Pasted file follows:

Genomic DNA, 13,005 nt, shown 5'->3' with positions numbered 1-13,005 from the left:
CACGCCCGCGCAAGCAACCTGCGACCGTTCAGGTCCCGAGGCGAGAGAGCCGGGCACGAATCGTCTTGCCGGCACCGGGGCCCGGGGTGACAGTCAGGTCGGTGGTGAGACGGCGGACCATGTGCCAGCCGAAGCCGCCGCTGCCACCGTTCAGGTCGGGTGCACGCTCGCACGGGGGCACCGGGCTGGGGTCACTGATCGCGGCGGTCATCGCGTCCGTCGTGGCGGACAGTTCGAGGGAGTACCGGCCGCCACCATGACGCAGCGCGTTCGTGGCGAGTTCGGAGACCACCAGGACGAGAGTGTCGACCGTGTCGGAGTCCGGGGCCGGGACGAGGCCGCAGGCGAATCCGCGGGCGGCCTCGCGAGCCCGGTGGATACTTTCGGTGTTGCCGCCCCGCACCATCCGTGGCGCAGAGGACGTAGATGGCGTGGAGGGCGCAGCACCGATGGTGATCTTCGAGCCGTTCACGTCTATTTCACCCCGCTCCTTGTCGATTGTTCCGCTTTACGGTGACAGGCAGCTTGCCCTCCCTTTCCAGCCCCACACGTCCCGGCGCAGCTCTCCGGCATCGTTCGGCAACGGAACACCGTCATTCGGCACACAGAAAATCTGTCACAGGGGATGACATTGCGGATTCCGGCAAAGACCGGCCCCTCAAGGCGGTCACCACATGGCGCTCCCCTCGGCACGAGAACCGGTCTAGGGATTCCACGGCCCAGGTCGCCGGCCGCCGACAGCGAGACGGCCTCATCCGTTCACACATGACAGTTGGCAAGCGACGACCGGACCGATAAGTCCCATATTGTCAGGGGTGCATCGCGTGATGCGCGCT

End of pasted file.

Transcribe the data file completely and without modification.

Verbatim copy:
Genomic DNA, 13,005 nt, shown 5'->3' with positions numbered 1-13,005 from the left:
CACGCCCGCGCAAGCAACCTGCGACCGTTCAGGTCCCGAGGCGAGAGAGCCGGGCACGAATCGTCTTGCCGGCACCGGGGCCCGGGGTGACAGTCAGGTCGGTGGTGAGACGGCGGACCATGTGCCAGCCGAAGCCGCCGCTGCCACCGTTCAGGTCGGGTGCACGCTCGCACGGGGGCACCGGGCTGGGGTCACTGATCGCGGCGGTCATCGCGTCCGTCGTGGCGGACAGTTCGAGGGAGTACCGGCCGCCACCATGACGCAGCGCGTTCGTGGCGAGTTCGGAGACCACCAGGACGAGAGTGTCGACCGTGTCGGAGTCCGGGGCCGGGACGAGGCCGCAGGCGAATCCGCGGGCGGCCTCGCGAGCCCGGTGGATACTTTCGGTGTTGCCGCCCCGCACCATCCGTGGCGCAGAGGACGTAGATGGCGTGGAGGGCGCAGCACCGATGGTGATCTTCGAGCCGTTCACGTCTATTTCACCCCGCTCCTTGTCGATTGTTCCGCTTTACGGTGACAGGCAGCTTGCCCTCCCTTTCCAGCCCCACACGTCCCGGCGCAGCTCTCCGGCATCGTTCGGCAACGGAACACCGTCATTCGGCACACAGAAAATCTGTCACAGGGGATGACATTGCGGATTCCGGCAAAGACCGGCCCCTCAAGGCGGTCACCACATGGCGCTCCCCTCGGCACGAGAACCGGTCTAGGGATTCCACGGCCCAGGTCGCCGGCCGCCGACAGCGAGACGGCCTCATCCGTTCACACATGACAGTTGGCAAGCGACGACCGGACCGATAAGTCCCATATTGTCAGGGGTGCATCGCGTGATGCGCGCT